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A Resume Experiment in Advanced CSS

I decided to Web-ify my resume today. When viewed in a browser, it looks like a conservatively styled website.

However, no one wants to print off dark margins and coloured headers. That’s where @media print comes in. There’s two separate style sheets, one for the screen, and one for the printer.

Check it out at It’s a bit of a hack job right now, but it’s done now, and still a great proof of concept.

You can hit print, and see that the preview is a much more standard format (or print and keep it if you want)

Watermark Any Sized Image on the fly with PHP

Let’s suppose you have a ton of images that you want to protect from being copied.

The obvious solution is to watermark the images. Unfortunately the standard watermarking procedure of editing the image in a photo-editing application is time consuming, to the point of being impossible when dealing with hundreds or thousands of images, of varying sizes.

On a site like there are a lot of images, all of varying sizes. Preferring not to reinvent the wheel, I looked around for a ready made script or tutorial that would dynamically generate a watermark proportional to the source image.

Most standard watermark scripts have a single sized watermark regardless of the source image. This didn’t work for this site, where there is sometimes 30 different sized images on the page at a time all scaled down to the same size. The watermarks went from covering 10% of one image, to 80% of the next.

Obviously a better solution was needed, so I put together a custom PHP script. In this tutorial, we’ll go over a few GD and PHP functions as we watermark images on the fly.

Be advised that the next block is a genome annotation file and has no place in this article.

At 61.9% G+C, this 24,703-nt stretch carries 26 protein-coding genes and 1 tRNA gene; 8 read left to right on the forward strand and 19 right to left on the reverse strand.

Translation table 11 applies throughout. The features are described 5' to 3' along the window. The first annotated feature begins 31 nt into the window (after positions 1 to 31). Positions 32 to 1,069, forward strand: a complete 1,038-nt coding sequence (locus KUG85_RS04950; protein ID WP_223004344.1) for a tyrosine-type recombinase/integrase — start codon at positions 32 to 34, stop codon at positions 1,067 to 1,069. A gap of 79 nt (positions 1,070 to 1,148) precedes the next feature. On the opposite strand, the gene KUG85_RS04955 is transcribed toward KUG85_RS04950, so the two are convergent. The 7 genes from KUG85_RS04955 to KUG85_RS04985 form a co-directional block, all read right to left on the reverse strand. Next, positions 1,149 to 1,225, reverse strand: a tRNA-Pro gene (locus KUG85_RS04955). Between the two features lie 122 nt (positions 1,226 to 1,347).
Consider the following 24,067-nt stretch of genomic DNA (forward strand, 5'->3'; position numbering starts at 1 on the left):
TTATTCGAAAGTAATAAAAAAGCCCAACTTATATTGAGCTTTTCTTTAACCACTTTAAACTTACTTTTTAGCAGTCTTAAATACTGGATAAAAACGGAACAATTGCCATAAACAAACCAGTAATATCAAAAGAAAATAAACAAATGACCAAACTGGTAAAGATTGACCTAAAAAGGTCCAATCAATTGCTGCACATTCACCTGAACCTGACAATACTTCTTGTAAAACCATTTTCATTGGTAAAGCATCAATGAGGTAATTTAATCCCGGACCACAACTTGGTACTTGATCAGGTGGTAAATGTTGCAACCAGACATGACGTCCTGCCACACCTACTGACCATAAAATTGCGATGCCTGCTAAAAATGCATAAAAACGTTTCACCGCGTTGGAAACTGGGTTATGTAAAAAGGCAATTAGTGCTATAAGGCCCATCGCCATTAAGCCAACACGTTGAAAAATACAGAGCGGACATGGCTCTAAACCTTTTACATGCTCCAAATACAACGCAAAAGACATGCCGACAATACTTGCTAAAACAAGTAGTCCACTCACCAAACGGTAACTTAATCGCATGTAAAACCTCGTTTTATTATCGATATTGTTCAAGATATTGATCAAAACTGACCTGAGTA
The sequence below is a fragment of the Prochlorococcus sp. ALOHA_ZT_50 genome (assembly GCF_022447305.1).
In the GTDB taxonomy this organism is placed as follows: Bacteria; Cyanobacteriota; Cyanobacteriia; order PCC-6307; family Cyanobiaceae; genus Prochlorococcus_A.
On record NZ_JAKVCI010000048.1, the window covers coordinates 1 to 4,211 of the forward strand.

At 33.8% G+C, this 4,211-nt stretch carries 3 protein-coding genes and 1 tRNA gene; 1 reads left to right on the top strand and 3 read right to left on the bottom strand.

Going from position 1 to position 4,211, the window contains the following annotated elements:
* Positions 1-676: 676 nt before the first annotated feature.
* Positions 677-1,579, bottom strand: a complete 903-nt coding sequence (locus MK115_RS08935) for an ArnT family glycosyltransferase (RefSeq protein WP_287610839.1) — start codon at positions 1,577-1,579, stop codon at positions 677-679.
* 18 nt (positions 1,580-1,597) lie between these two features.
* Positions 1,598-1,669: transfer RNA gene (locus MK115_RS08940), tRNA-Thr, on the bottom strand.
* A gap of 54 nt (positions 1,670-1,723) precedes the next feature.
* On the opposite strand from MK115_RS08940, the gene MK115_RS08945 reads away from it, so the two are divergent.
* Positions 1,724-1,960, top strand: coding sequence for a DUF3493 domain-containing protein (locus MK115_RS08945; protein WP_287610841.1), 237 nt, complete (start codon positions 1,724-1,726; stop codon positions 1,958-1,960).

An interesting WordPress Bug.

I noticed today that I haven’t had any contacts through my contact form in the last month. Not even the usual offshore outsourcing emails.

The first thing I thought was “I have an issue here.” If the marketers weren’t sending anything they couldn’t, they didn’t stop out of the goodness of their hearts. I, like most people, don’t email myself very often, so wouldn’t have noticed this. Something was up , so I sent myself a message.

WordPress 404′ed. 

After two minutes of panicking, and some quick research, I came across this forum post:

User “guigao” said that it was caused by using an input field called “name.” Sure enough, I had a field called “name.” It seemed like a relevant title, being for the submitters name..

I changed this:

<label class="description" for="name">Name</label>
<input id="element_1" name="name" type="text" maxlength="255" value="" />

to this:

<label class="description" for="myname">Name</label> 
<input id="element_1" name="myname" type="text" maxlength="255" value="" />

Uploaded it, and presto, my contact form works again.

My only theory is that somewhere, wordpress checks the the value $_POST['name'] and uses it in some way that affects the URL to cause a 404. This has been happening at most since July 7th.

This is a strange bug, that I haven’t had the chance to look into yet.

Unfortunately, I’ll probably never hear from anyone who tried to use it for the last month or even know who they were.

Has anyone seen this before? Let me know, and how you resolved it in the comments.

Responsive Design, and HTML5 Validation

You may not have noticed, but the EPIC Web Design site is now a “responsive design” This means it will adjust itself to fit any device, without having to use separate pages or styles. (more…)

If two monitors is twice as productive . . .

Welcome to the brand new EPIC Web Design blog. You’ll notice the site hasn’t changed much other than the new blog menu item. Let’s just say there’s a lot of optimization under the hood. (more…)